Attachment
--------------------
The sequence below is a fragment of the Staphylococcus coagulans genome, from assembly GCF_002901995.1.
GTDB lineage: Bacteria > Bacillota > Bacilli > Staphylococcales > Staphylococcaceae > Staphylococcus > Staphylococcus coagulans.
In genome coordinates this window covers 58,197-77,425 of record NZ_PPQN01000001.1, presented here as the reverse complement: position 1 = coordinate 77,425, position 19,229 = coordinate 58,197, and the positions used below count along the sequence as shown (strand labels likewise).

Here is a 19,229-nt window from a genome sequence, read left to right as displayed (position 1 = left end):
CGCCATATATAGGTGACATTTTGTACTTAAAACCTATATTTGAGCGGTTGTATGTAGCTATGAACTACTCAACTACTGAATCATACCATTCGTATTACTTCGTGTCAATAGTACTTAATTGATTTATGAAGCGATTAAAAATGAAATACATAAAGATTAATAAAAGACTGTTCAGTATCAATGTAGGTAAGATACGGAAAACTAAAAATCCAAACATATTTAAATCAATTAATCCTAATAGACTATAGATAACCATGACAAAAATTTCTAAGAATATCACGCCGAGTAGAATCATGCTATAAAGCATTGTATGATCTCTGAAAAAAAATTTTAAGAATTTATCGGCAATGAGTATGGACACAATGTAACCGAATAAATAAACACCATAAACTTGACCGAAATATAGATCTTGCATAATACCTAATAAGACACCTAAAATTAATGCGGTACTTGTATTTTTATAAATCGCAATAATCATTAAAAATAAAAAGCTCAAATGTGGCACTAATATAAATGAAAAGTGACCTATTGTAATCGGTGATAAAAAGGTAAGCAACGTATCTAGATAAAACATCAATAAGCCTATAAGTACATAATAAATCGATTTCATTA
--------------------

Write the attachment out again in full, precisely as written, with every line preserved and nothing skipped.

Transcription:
The sequence below is a fragment of the Staphylococcus coagulans genome, from assembly GCF_002901995.1.
GTDB lineage: Bacteria > Bacillota > Bacilli > Staphylococcales > Staphylococcaceae > Staphylococcus > Staphylococcus coagulans.
In genome coordinates this window covers 58,197-77,425 of record NZ_PPQN01000001.1, presented here as the reverse complement: position 1 = coordinate 77,425, position 19,229 = coordinate 58,197, and the positions used below count along the sequence as shown (strand labels likewise).

Here is a 19,229-nt window from a genome sequence, read left to right as displayed (position 1 = left end):
CGCCATATATAGGTGACATTTTGTACTTAAAACCTATATTTGAGCGGTTGTATGTAGCTATGAACTACTCAACTACTGAATCATACCATTCGTATTACTTCGTGTCAATAGTACTTAATTGATTTATGAAGCGATTAAAAATGAAATACATAAAGATTAATAAAAGACTGTTCAGTATCAATGTAGGTAAGATACGGAAAACTAAAAATCCAAACATATTTAAATCAATTAATCCTAATAGACTATAGATAACCATGACAAAAATTTCTAAGAATATCACGCCGAGTAGAATCATGCTATAAAGCATTGTATGATCTCTGAAAAAAAATTTTAAGAATTTATCGGCAATGAGTATGGACACAATGTAACCGAATAAATAAACACCATAAACTTGACCGAAATATAGATCTTGCATAATACCTAATAAGACACCTAAAATTAATGCGGTACTTGTATTTTTATAAATCGCAATAATCATTAAAAATAAAAAGCTCAAATGTGGCACTAATATAAATGAAAAGTGACCTATTGTAATCGGTGATAAAAAGGTAAGCAACGTATCTAGATAAAACATCAATAAGCCTATAAGTACATAATAAATCGATTTCATTA